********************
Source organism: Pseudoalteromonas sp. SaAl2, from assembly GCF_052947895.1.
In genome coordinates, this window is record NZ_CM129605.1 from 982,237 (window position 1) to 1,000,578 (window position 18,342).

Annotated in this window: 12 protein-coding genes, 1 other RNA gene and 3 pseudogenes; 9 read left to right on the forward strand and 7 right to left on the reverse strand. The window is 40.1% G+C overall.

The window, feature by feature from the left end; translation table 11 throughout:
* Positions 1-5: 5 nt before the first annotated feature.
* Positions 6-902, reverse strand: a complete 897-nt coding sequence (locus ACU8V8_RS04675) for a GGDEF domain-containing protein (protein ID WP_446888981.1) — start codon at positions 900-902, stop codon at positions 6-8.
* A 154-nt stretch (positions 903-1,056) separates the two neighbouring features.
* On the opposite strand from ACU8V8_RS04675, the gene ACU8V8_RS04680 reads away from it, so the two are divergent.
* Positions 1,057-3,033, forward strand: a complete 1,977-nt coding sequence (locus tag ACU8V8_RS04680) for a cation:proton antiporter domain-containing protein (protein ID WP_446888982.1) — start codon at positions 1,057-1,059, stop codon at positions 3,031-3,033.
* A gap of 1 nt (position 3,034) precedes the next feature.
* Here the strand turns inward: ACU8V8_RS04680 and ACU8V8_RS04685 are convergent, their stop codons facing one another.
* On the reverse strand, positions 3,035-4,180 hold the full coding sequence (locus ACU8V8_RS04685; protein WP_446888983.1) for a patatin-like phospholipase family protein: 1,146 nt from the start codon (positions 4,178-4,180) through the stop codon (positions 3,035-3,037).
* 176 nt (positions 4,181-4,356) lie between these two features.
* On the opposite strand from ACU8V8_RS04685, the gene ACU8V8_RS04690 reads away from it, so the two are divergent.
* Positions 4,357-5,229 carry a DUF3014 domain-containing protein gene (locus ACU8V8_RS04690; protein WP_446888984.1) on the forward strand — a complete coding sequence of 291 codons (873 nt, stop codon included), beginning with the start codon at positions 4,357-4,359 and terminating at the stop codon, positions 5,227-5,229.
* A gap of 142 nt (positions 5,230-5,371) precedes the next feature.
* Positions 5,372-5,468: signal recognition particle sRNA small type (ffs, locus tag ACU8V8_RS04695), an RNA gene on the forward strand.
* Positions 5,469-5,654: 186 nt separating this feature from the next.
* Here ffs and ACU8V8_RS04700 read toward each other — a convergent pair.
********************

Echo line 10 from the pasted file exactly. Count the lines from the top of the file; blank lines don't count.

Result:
* A gap of 1 nt (position 3,034) precedes the next feature.